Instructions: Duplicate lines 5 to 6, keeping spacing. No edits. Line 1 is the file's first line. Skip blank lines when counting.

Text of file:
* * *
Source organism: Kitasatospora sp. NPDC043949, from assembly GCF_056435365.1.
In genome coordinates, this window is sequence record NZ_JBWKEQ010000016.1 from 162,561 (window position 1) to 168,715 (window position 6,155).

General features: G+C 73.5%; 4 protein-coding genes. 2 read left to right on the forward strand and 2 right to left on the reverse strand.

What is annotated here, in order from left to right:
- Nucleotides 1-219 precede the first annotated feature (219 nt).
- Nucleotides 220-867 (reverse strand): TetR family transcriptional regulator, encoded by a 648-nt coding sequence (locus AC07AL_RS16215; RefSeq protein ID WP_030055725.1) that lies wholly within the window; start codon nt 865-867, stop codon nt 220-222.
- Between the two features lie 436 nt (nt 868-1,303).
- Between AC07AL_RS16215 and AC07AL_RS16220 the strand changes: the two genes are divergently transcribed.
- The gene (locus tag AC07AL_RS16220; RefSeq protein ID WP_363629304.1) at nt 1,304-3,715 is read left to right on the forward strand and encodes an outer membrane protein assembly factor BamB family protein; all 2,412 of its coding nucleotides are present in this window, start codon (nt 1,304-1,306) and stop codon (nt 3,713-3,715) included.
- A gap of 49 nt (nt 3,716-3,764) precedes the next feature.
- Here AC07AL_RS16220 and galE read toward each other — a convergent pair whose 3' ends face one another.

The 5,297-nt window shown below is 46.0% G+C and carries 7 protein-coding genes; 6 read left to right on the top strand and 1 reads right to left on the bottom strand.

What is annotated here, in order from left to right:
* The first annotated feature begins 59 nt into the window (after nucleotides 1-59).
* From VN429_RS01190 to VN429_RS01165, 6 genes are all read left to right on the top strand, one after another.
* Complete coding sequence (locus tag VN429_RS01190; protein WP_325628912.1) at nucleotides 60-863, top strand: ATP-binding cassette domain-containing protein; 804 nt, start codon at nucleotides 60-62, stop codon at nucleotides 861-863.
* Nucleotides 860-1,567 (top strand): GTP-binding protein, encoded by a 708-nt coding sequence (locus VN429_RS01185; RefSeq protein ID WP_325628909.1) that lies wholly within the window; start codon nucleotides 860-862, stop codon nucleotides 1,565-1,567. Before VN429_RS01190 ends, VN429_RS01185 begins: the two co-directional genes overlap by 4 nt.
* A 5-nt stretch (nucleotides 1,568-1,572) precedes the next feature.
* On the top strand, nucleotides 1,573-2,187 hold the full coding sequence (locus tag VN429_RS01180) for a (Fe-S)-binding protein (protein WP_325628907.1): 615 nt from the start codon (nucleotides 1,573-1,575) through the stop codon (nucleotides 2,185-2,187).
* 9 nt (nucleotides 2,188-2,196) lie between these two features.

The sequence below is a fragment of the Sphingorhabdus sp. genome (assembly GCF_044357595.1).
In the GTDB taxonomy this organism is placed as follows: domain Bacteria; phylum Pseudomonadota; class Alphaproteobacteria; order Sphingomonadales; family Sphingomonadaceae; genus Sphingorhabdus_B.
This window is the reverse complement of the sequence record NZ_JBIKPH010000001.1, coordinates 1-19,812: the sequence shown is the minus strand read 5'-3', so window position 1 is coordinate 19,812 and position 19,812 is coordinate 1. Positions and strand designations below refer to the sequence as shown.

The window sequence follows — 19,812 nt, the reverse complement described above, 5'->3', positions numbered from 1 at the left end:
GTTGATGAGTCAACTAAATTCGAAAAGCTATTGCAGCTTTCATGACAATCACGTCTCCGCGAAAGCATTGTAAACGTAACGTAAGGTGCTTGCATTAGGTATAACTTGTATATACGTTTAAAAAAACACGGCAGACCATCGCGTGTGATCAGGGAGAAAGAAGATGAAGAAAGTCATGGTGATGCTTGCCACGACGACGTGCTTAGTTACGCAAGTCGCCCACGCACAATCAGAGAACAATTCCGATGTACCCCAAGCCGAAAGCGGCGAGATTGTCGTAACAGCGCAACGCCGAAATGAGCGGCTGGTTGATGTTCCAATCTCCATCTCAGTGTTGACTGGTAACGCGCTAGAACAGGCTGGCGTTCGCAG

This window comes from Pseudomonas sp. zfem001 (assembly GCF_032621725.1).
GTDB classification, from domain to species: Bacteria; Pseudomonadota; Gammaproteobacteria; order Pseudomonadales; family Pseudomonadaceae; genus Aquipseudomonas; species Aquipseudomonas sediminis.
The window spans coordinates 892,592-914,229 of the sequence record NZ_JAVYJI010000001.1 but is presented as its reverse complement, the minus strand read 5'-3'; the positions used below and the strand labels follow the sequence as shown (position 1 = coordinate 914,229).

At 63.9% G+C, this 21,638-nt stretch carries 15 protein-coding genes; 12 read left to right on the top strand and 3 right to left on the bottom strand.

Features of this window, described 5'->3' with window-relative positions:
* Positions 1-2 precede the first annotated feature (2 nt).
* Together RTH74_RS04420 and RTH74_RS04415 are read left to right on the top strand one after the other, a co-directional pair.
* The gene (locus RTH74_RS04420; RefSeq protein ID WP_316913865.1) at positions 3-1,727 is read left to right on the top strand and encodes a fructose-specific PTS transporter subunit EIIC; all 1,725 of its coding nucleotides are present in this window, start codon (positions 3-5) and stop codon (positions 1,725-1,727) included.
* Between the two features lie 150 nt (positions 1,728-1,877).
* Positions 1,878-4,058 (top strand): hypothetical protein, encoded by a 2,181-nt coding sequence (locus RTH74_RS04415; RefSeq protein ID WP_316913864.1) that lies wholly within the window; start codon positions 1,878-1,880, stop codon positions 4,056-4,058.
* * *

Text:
- Nucleotides 1-219 precede the first annotated feature (219 nt).
- Nucleotides 220-867 (reverse strand): TetR family transcriptional regulator, encoded by a 648-nt coding sequence (locus AC07AL_RS16215; RefSeq protein ID WP_030055725.1) that lies wholly within the window; start codon nt 865-867, stop codon nt 220-222.